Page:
Bench Memos

O’Sullivan on Alito

John distinguishes between “philosophical” and “temperamental” conservatives:

Some conservatives — William Rehnquist in later years — are prepared to let bygones be bygones. They apply strict judicial construction to future cases, but they will respect the precedents of the last 50 years even when they believe those cases to have been wrongly decided. Others — Justice Scalia springs to mind — are prepared to overturn at least the more egregious judicial errors of recent years when either the Constitution or statute law points plainly to a different verdict.

In effect the first school, conservative in temperament, would entrench the established liberal gains since the Warren Court; the second school, conservative in philosophy, would overturn the judge-made successes of liberalism in the past as well as challenge those in the future.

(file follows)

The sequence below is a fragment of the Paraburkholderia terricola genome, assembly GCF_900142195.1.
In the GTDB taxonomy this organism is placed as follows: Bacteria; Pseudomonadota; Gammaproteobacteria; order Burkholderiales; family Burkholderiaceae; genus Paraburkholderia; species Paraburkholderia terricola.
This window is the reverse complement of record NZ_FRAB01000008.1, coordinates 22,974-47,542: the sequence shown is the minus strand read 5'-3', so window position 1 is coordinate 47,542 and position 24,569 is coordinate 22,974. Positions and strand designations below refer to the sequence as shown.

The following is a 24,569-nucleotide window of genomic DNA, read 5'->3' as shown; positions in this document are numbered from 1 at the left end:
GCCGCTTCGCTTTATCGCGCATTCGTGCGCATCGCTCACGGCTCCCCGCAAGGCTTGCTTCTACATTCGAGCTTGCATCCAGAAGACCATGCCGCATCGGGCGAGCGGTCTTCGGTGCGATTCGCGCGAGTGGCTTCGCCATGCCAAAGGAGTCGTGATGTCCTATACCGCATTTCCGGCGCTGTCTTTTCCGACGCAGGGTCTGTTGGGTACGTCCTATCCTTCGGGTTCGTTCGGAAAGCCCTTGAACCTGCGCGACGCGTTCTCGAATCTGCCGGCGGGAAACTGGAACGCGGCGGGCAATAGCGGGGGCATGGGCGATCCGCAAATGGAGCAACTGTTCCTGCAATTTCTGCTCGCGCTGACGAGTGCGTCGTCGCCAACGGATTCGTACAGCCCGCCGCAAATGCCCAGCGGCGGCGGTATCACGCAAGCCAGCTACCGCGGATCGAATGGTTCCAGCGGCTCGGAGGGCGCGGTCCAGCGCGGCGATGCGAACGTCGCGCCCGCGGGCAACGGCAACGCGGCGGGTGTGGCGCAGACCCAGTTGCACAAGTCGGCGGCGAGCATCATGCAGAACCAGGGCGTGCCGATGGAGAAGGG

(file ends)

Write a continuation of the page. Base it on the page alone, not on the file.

I would add only that it is possible to be conservative both philosophically and temperamentally. A judge could try to move constitutional law incrementally toward the Constitution. Such a judge might decline to vote to overrule Roe the first time an abortion case came up, but rather hold for democratic authority in that case and gradually move toward a post-Roe world. Alito seems to have both a conservative temperament and a conservative philosophy, and perhaps this will be hi

Ramesh Ponnuru is a senior editor for National Review, a columnist for Bloomberg Opinion, a visiting fellow at the American Enterprise Institute, and a senior fellow at the National Review Institute.


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